Despite our Valentine’s Day being hampered by a lack of Roderick, we went ahead and sat down at the round table to open up a new discussion. In this episode of NPR, Brett, Everitt, and Peter discuss a listener suggested topic: copyright law.
As usual, the highlights can be found below.
0:00 – Introduction of the topic by listener 1349.
1:30 – Everitt’s Intellectual Property Law lecture
- We are not giving you legal advice – don’t sue us!
- Origins of copyright law in 1709 and the changes that occurred as production has grown
13:45 – What guides the future of a work? What ought we value?
- Who owns source material?
18:40 – Peter and Brett discuss cultural appropriation and the world of Sherlock Holmes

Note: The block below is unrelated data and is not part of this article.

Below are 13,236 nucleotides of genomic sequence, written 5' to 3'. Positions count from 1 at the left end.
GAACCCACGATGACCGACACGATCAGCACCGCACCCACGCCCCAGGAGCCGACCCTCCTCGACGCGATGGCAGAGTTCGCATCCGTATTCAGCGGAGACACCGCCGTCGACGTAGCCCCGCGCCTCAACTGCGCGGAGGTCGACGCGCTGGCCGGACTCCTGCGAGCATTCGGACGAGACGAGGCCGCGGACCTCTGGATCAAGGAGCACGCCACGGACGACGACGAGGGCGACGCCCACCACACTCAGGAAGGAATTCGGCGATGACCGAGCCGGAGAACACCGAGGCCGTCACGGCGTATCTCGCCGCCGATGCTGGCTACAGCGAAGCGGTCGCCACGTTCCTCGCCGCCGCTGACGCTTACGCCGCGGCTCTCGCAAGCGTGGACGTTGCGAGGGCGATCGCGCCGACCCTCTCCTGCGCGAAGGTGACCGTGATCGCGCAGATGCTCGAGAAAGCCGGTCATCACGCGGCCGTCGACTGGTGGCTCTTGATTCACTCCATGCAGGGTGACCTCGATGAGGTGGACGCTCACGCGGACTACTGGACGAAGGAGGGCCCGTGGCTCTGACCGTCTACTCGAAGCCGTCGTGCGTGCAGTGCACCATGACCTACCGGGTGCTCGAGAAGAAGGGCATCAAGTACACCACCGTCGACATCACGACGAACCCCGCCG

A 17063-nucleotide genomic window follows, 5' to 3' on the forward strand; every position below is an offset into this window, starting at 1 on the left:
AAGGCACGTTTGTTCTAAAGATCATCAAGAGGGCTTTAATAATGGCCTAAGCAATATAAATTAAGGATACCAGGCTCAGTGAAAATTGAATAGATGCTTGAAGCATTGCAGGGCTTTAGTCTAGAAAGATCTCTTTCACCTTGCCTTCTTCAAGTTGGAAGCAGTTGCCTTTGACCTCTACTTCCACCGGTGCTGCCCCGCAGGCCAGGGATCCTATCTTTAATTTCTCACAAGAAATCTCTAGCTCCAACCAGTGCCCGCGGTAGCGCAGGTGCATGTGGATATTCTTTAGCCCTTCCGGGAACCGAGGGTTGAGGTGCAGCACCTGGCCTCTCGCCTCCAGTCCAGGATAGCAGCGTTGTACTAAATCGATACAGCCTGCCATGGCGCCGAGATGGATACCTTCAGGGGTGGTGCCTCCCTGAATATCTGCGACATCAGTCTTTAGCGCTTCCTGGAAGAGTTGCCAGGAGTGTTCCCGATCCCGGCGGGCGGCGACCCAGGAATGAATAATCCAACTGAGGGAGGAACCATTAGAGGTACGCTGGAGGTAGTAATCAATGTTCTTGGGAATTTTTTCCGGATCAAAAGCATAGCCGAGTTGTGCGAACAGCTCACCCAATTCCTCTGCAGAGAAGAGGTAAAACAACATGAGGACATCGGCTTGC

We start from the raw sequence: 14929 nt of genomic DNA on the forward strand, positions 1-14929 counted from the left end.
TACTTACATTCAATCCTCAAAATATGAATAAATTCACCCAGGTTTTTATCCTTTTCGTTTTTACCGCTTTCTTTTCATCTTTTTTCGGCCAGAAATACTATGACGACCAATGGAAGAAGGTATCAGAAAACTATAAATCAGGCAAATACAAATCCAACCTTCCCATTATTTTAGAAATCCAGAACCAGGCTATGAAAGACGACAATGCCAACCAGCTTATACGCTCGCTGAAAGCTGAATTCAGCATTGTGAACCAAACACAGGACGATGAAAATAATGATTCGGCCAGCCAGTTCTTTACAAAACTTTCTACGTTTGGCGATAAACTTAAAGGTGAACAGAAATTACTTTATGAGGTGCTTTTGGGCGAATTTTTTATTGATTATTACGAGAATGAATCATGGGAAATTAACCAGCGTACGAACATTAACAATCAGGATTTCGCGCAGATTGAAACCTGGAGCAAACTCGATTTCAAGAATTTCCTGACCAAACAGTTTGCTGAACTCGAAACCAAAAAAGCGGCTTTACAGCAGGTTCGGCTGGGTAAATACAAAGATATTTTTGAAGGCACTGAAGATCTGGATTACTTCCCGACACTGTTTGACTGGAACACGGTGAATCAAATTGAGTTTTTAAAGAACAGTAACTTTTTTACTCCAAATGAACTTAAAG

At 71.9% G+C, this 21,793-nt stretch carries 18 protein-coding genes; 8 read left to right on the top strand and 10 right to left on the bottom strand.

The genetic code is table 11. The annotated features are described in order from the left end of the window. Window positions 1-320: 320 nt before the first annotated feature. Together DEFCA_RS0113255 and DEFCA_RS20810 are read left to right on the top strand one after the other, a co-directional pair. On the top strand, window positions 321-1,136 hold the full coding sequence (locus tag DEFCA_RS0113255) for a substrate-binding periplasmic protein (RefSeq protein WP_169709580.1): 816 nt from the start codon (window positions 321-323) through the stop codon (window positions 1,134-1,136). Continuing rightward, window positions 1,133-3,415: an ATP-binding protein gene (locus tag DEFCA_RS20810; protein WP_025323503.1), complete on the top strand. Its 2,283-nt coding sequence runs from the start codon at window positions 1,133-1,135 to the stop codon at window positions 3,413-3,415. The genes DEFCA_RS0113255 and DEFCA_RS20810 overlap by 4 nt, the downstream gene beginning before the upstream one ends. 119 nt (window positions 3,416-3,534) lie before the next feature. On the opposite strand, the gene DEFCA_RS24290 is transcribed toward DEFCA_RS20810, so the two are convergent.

- Peter defends derivative works and critiques the concept of “intellectual theft”
- Peter also defends plagiarism by critiquing by-lines
24:18 – Everitt and Brett go deeper into cultural appropriation
29:20 – The table discusses the idea of “writing in the same world”
37:00 – Peter expands upon his views on copyright
- The reader’s interpretation may be just as, if not more important than the author’s intent
41:40 – Government granted ad-hoc monopolies are discussed
44:00 – How ought international scientific cooperation work?
- Should drugs be patented?
48:00 – Brett discusses who ought to control patents
53:30 – How are we going to enforce copyright laws?
- We shouldn’t punish individuals with huge fines for pirating a $3 song
57:40 – Peter and Everitt discuss their respective content and paywalls
1:05:40 – What liability ought file sharing sites have?
1:08:35 – Peter confirmed for crypto-Libertarian?!?
1:17:10 – Brett confirmed for open-source nerd
1:18:30 – Any questions can be directed towards firstname.lastname@example.org
1:18:35 – Closing and Outro
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